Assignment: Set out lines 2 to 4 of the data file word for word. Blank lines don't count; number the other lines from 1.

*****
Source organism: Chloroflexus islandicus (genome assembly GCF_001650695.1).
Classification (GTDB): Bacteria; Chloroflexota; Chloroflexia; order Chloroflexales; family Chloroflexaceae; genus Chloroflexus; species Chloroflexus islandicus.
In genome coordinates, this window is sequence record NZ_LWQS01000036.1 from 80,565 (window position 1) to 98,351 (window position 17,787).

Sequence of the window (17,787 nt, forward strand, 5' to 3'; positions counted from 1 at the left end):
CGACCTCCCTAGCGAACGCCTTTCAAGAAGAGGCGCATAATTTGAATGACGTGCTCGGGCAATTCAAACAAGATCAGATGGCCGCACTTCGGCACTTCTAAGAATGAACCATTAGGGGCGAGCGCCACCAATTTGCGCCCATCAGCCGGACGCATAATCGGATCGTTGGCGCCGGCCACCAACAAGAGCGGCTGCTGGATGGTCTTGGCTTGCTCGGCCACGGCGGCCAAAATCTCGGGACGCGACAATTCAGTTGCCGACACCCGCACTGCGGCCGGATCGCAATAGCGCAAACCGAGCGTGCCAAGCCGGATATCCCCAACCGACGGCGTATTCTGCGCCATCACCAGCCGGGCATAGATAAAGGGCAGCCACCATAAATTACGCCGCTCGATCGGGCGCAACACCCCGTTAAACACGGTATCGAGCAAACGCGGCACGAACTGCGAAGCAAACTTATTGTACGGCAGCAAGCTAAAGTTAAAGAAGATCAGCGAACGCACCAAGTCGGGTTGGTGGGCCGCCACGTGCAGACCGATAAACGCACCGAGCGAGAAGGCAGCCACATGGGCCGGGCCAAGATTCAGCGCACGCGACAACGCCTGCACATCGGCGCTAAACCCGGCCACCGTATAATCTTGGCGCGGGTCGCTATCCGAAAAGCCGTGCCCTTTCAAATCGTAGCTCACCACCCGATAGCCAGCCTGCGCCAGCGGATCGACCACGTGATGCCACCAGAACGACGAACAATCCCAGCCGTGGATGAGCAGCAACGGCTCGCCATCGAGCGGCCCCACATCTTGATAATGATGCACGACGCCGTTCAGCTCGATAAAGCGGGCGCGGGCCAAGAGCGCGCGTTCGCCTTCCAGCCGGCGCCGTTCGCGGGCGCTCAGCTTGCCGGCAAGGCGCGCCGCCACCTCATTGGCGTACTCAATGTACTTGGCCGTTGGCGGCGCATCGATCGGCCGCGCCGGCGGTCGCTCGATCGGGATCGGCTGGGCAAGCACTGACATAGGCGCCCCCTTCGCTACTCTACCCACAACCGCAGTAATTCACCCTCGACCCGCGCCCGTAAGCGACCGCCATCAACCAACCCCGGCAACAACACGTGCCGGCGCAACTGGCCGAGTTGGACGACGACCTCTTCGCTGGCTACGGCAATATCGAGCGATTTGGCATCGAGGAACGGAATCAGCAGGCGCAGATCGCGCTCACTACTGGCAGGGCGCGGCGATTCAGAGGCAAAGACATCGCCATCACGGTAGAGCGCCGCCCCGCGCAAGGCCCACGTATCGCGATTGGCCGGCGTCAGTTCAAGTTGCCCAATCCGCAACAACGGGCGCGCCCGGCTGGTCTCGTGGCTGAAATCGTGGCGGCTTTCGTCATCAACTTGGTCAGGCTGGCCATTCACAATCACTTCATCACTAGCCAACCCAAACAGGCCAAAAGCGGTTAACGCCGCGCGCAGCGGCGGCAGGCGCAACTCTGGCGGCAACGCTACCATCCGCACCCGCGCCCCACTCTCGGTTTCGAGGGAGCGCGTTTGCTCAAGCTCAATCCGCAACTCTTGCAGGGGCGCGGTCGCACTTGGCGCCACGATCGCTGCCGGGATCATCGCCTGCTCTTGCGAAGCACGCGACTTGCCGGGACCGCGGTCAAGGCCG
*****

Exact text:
Classification (GTDB): Bacteria; Chloroflexota; Chloroflexia; order Chloroflexales; family Chloroflexaceae; genus Chloroflexus; species Chloroflexus islandicus.
In genome coordinates, this window is sequence record NZ_LWQS01000036.1 from 80,565 (window position 1) to 98,351 (window position 17,787).

Sequence of the window (17,787 nt, forward strand, 5' to 3'; positions counted from 1 at the left end):